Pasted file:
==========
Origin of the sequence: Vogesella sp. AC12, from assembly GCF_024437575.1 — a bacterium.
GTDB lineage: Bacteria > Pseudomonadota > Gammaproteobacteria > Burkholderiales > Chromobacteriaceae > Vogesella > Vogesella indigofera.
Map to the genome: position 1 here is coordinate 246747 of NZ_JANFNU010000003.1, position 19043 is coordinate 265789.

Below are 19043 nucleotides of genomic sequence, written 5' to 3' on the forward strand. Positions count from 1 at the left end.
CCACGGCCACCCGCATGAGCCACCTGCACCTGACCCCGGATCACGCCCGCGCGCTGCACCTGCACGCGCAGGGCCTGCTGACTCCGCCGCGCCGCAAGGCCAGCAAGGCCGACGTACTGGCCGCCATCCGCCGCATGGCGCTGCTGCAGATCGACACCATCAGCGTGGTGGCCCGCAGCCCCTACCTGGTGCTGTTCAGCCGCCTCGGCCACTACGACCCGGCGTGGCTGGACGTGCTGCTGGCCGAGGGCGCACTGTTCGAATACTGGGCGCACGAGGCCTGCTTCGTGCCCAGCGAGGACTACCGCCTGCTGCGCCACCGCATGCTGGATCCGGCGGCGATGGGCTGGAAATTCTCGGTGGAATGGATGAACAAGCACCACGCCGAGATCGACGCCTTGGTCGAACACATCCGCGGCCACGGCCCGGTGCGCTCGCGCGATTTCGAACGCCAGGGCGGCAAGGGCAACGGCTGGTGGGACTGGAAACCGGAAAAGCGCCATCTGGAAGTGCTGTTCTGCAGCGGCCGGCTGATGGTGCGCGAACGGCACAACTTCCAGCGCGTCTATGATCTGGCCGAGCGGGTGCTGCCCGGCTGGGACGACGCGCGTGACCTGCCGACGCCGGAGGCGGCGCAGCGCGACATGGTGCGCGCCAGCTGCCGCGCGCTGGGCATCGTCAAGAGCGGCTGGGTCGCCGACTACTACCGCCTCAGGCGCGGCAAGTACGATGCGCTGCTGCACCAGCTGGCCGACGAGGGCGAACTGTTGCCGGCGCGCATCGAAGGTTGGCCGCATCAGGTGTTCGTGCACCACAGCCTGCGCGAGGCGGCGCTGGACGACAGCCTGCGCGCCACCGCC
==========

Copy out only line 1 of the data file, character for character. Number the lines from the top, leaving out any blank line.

Origin of the sequence: Vogesella sp. AC12, from assembly GCF_024437575.1 — a bacterium.